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Hiring

When hiring employees, negligent hiring practices can doom the process. Learn from your colleagues’ successes – and avoid their pitfalls.

Smart interview questions, well-written job descriptions, and sharp interviewing result in hiring employees that work out well, AND make you look good in the process.

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Sometimes, you have to take a chance on a job applicant because the candidate pool isn’t filled with as much talent as you would like. Everyone knows picking a marginal candidate can turn out to be a mistake. If you find you have to terminate such an employee, have the same person who made the hiring decision also make the termination decision. That reduces the chance of a costly discrimination lawsuit ...

Q. Are there any circumstances where an employer can justify considering a prospective employee’s disability in making hiring decisions?

Q. We’re a nine-physician medical clinic, and we employ a salaried business manager. Her duties include personnel, hiring, firing and office work. We don’t give her comp time or overtime pay. If she takes a partial day off, she must use vacation time (paid time off). Are we handling this correctly?

Nothing speeds a disappointed job-seeker’s trip to court like a selection process based on an employer’s use of subjective criteria to make the hiring decision. That’s especially true if the biggest deciding factor is subjective, while objective factors receive lesser weight.

This recession seems to have an upside: Employees are behaving better. Don’t get too excited; the uptick in ethical behavior is probably temporary. Still, HR pros and organizational leaders can try to keep the upswing going. The best way to do that is to make creating an ethical culture a business priority. Here are a few recommendations:

University of Alabama Professor accused of fatally shooting three colleagues and wounding three others. Last week's headlines of the newest workplace shooting serve as a stark reminder to employers of their legal obligations to ensure their staff is safe and free from violence — but how?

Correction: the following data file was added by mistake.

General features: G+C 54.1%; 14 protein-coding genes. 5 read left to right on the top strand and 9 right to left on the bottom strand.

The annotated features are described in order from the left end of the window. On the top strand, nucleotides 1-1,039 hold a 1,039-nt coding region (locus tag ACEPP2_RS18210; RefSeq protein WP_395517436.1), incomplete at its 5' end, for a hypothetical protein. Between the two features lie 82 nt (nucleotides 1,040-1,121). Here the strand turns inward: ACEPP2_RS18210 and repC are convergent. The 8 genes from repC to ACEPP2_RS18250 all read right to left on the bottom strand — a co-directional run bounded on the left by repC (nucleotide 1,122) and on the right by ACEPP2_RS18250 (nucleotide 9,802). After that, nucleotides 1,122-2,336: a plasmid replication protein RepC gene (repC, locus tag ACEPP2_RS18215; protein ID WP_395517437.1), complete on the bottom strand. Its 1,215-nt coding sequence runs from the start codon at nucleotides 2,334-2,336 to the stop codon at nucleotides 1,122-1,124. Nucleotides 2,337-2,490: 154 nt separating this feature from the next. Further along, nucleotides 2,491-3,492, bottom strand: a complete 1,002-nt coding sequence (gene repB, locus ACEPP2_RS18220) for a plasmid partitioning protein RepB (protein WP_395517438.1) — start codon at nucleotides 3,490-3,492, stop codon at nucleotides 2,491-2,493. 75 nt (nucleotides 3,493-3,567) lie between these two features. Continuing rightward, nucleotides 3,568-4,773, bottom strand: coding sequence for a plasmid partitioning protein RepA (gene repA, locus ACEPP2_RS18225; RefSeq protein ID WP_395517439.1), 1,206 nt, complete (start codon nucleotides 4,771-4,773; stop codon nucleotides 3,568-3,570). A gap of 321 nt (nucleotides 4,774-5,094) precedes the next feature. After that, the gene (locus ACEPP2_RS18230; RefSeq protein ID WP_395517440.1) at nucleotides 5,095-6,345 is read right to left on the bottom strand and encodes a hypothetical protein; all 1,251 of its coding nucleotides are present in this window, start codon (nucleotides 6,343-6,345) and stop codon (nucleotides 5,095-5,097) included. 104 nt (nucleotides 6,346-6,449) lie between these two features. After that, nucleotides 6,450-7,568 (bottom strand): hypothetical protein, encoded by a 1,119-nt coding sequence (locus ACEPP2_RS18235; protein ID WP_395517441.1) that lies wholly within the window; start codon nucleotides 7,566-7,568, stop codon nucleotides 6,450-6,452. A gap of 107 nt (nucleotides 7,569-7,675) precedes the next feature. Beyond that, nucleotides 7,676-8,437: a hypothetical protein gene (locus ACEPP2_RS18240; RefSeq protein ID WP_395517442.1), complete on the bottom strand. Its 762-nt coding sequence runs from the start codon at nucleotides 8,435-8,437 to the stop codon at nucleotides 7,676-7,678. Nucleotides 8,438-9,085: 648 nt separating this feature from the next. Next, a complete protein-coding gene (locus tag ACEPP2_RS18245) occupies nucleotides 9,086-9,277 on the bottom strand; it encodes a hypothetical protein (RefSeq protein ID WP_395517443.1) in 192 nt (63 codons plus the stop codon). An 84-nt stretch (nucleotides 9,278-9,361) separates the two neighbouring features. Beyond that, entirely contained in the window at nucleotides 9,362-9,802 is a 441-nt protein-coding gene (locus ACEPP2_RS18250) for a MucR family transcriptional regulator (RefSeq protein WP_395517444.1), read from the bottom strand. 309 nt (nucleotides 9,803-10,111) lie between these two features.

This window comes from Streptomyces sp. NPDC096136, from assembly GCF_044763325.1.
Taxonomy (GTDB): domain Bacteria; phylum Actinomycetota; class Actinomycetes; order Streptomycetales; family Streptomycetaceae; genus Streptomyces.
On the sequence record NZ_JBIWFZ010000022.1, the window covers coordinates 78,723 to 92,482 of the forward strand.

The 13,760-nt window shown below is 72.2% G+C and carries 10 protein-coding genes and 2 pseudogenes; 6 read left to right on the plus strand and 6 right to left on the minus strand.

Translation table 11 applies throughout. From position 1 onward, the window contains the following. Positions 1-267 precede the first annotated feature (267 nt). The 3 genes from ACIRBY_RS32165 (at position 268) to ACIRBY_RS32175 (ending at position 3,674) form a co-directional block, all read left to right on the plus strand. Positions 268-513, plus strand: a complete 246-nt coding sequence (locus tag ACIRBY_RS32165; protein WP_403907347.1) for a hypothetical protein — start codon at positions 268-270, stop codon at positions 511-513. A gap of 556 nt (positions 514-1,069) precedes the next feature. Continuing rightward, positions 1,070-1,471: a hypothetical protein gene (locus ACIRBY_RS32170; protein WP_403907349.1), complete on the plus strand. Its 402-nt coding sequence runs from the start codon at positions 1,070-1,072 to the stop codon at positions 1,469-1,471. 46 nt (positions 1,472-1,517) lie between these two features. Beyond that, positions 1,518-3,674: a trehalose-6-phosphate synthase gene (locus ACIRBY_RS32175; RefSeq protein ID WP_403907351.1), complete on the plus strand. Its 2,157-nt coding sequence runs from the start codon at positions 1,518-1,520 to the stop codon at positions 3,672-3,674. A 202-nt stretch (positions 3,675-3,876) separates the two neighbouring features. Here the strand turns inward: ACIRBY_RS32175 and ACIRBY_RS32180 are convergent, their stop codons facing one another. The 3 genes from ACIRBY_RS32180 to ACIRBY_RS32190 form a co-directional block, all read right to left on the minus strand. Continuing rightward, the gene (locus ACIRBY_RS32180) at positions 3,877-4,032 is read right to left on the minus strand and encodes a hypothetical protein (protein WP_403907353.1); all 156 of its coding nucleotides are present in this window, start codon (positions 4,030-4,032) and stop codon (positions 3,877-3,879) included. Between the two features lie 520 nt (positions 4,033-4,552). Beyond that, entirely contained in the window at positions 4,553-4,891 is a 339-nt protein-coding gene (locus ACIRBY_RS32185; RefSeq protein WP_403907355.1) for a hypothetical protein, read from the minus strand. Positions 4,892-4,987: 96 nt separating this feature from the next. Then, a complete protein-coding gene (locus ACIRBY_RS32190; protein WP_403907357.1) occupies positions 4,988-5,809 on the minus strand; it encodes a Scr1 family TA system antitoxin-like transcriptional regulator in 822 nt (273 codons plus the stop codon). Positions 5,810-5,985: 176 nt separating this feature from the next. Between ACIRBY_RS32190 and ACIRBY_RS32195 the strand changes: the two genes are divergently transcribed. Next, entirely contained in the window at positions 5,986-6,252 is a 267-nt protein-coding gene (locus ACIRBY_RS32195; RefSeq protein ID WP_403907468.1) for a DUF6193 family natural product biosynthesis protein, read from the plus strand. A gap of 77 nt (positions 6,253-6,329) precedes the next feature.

In 2011, the first of the baby boom generation will turn 65. As the rest of the roughly 70 million baby boomers follow, we’ll see a major shift in the age of our society—and our workforces. To survive and thrive in the face of these new demographic realities, employers will need to retain employees well older than the traditional retirement age of 65. Here are some areas on which employers will need to focus to help retain older workers:

The EEOC has cited national convention marketing firm Freeman Companies with discriminatory hiring practices based on the company’s use of applicants’ credit scores and criminal background checks in hiring. The EEOC alleges the company’s hiring practices have a disparate impact on minorities and women.

Q. I am a manager for a local bank. I strongly suspect that one of my tellers is stealing because his drawer is short every week. I have interviewed several employees, but no one knows anything, and the teller refuses to answer any questions regarding the missing money. Can I require him to take a polygraph test?

Make your résumé more cutting-edge with these tips for 2010: Example: Don't put an objective statement at the top of your résumé. “Ditch it immediately,” advises Jack Williams, vice president of national sales and recruiting for Staffing Technologies. Employers don’t care what a potential hire wants to do. “They care whether they can do what the employer needs them to do,” he says. Other tips:

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